Having ushered, for many years, in my Catholic parish and now at my Lutheran church, I have an observation educated by experience. Catholics are way messier than Lutherans. To put it in kindergarten-simple terms, Lutherans seem to be better than Catholics at picking up after themselves.
I’m not just talking about a slight difference here. On the average Sunday when I usher at Faith Lutheran, I may find one bulletin in a pew on the left side, and one contribution envelope on the floor on the right. After any given mass at Most Holy Trinity parish, nearly every pew would be littered not only with several bulletins and envelopes, many of them festooned with crayon child-scribble, but also with cast-off disposable baby bottles, crumbly sugar cookies and wads of boogery Kleenex, along with various other items so scary I dared not try to identify them.
It says something deeper about people when they don’t respect the space around them. Though at least some Catholics might piously spin this by saying they tend to have more kids than do Lutherans, that hardly suffices as an excuse. There are quite a few children every week at my church, too. The difference is that their parents make them clean up after themselves. Again, they understand where they are.
Catholics seem to think that, on the whole, it’s somebody else’s job to pick up after them. Just as it’s somebody else’s job to think for them, to fight their battles for them and to sing their cheesy hymns. If the Pope and the Cardinals don’t take care of it, the bishop or the parish priests will. Or the groundskeepers, or the choir, or the ushers who pick up their boogery Kleenex. They are, for the most part, so passive, they seem to have sunk into a state of sticky lethargy that rivals that of the cocoon people in Space Hunters in the Forbidden Zone.
Now, I don’t mean to pick on Catholics. I merely use them as the example, given my own, personal experience, that is closest at hand. Given the way so many of them vote and the general causes they tend to espouse, I can see that this passivity is a hallmark of those in authoritarian churches in general. The more hierarchical and authoritarian a church or denomination is, the worse the problem seems to be.
Southern Baptists aren’t any great shakes, either. Which may not be too difficult to understand, given the way their very denomination came about. They didn’t like being made uncomfortable by those pesky, abolitionist crusaders before the Civil War, so they threw out everybody with a conscience and seceded from the main body of the Baptist Church. Look it up. If more Southern Baptists bothered to, there might be fewer Southern Baptists.
The problem doesn’t seem to be related to whether one remains in the old church or splits to become part of the new. Nor does it appear to be something we can blame on “disunity in the Body of Christ” itself. The problem is the nasty, allergic reaction so many Christians have to the truth.
If you are not willing to pursue truth, then you all too obviously aren’t interested in obtaining it. Even the always-easy fallback position — that the Holy Spirit somehow “infallibly” guides them, either in helping them individually interpret the Scriptures, Pastor Billy-Bob of the Jesus Channel interpret them or the Pope himself — crumbles into utter absurdity when examined more closely. If we are to believe that the Holy Spirit guides the Church today, we must also believe “He” has been doing so for the past two thousand years. Which means that if anybody wishes to credibly claim that the Holy Spirit is doing or saying anything in particular today, the test we must apply to their claim is to compare their example with how the Spirit has consistently operated in the past.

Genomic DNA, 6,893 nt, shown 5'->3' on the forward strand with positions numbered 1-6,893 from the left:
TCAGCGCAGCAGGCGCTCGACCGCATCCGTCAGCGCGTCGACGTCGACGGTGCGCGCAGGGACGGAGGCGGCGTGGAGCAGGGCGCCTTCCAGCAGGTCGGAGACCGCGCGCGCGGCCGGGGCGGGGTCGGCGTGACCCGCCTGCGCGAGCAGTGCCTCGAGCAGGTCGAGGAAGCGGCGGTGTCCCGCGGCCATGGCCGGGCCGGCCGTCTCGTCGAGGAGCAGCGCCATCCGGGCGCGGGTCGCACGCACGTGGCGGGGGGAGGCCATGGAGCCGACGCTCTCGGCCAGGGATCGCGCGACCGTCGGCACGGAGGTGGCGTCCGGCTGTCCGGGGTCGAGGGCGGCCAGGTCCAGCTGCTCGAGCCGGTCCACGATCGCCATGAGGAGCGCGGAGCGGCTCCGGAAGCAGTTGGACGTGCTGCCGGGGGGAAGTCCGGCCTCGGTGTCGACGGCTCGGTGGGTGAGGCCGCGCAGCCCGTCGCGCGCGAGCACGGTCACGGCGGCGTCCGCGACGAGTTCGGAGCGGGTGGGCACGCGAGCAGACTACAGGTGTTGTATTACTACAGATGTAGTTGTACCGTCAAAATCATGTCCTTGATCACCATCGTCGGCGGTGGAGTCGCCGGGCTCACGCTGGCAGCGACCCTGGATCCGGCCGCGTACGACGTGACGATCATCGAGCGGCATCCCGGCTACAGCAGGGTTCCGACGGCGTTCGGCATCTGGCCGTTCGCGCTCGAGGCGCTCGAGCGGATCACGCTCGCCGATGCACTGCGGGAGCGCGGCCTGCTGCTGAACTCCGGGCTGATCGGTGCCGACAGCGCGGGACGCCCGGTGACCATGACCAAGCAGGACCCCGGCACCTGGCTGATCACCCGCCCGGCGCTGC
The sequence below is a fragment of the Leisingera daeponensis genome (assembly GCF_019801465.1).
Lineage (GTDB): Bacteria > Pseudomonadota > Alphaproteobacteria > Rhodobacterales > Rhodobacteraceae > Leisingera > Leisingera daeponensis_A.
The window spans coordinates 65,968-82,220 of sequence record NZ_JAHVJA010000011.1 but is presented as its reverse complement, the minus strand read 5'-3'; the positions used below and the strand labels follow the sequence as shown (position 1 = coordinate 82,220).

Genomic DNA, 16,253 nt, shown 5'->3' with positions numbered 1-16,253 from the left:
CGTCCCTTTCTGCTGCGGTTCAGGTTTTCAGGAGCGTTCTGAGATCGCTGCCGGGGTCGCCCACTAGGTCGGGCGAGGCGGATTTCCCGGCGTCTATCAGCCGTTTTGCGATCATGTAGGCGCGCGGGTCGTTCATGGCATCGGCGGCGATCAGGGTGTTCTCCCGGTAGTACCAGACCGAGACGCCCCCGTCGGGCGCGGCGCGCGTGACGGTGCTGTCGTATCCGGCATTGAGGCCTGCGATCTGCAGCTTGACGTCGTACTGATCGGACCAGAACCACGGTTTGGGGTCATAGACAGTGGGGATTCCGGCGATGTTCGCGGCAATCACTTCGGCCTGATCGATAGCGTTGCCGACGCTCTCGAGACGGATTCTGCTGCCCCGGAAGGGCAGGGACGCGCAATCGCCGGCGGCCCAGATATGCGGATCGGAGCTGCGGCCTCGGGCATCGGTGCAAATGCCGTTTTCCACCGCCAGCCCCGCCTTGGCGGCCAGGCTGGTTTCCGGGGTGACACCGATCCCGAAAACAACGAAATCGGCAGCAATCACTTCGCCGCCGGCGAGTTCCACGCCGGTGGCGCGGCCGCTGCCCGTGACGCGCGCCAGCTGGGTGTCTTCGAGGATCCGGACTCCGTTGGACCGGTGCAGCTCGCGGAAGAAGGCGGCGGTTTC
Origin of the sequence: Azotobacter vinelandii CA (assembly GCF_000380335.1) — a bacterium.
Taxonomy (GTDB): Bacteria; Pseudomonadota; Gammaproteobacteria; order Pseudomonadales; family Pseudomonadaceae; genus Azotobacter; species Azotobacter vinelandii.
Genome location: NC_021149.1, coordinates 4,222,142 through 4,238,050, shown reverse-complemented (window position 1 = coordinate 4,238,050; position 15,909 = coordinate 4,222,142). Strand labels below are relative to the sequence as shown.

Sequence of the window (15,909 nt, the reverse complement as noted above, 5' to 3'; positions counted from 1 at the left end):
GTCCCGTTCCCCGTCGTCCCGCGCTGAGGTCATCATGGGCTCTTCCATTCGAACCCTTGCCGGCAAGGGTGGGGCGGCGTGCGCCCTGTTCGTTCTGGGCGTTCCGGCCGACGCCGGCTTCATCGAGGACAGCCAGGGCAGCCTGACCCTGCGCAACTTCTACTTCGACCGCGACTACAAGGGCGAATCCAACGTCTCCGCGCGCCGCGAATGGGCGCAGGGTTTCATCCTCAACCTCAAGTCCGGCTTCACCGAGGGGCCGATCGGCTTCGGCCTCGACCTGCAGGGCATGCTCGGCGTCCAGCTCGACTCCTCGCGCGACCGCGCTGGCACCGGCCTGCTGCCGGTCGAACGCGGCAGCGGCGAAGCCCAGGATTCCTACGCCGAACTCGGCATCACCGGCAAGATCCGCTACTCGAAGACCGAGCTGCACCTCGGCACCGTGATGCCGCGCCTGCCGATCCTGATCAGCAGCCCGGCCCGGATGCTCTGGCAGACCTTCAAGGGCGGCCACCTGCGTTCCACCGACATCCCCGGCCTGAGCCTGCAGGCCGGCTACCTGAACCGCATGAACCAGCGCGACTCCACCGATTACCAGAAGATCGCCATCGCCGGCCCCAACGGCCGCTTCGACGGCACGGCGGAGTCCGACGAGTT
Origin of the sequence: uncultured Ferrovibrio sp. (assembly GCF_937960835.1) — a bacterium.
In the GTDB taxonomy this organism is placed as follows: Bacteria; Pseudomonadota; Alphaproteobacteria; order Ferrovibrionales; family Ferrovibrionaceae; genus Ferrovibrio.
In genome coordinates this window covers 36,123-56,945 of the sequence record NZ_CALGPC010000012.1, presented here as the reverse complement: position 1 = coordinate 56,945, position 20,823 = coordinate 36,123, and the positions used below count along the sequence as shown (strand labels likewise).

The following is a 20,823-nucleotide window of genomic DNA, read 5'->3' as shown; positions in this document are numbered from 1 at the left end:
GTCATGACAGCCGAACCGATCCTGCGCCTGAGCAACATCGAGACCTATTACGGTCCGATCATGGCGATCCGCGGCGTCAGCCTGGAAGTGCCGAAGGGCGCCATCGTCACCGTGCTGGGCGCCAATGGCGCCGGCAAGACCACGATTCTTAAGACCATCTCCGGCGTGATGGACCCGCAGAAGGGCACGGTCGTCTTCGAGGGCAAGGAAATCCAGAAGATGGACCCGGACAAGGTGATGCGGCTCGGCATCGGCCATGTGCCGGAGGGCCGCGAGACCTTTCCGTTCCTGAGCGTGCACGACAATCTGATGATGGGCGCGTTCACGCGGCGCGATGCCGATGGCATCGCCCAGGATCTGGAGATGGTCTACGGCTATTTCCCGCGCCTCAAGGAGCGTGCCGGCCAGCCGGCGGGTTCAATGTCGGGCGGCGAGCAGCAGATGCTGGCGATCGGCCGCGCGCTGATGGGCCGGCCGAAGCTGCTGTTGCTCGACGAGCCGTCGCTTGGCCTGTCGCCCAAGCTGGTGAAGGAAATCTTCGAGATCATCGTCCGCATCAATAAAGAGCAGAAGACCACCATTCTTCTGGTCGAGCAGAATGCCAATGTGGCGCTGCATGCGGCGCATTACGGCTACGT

I know I’ve made this assertion before. But so many of us get so intimidated by the seeming certitude of our antagonists that I think it bears repeating. Their supposed certitude is mindless — no less an unconscious tic than any hiccup. I’m not afraid enough of the conservative Catholics or Evangelicals to run from them because in order for them to condemn me, they must break their own rules. Were they to interpret the moral teachings of the Bible with any consistency, they would not be able to judge us any more harshly than they do themselves.
Indeed, the Holy Spirit has left “His” footprints across history. We have no reason to believe that God — Who has always been perfect, right from the beginning — will suddenly decide to change the way “He” does business. Therefore, for example, the Protestant Reformation cannot have been the anti-Christly tragedy hard-line Catholics want to think it was, because if it had been, God would never have allowed it to happen. The very argument so many Catholics use to support their notion that their Church is the one true one is blown out of the water by the very continued existence of Protestantism itself. You can’t claim that having been around for two thousand years means anything special if having survived for at least five hundred doesn’t.
Had the Roman magisterium truly been infallible, there would never have been a need for the Reformation. Had there been no need for the Reformation, it would never have taken place. The Catholic Church is not infallible, nor is any particular interpretation of the Bible (when some Protestants claim the Bible is infallible, what they really mean is that their own interpretation of it is infallible — which is nothing more than a rather wily and disingenuous way of saying that they are). Only God is infallible. Once you bring human beings into it, even the brightest, most blessed and best-intentioned of us can really manage to screw up the works.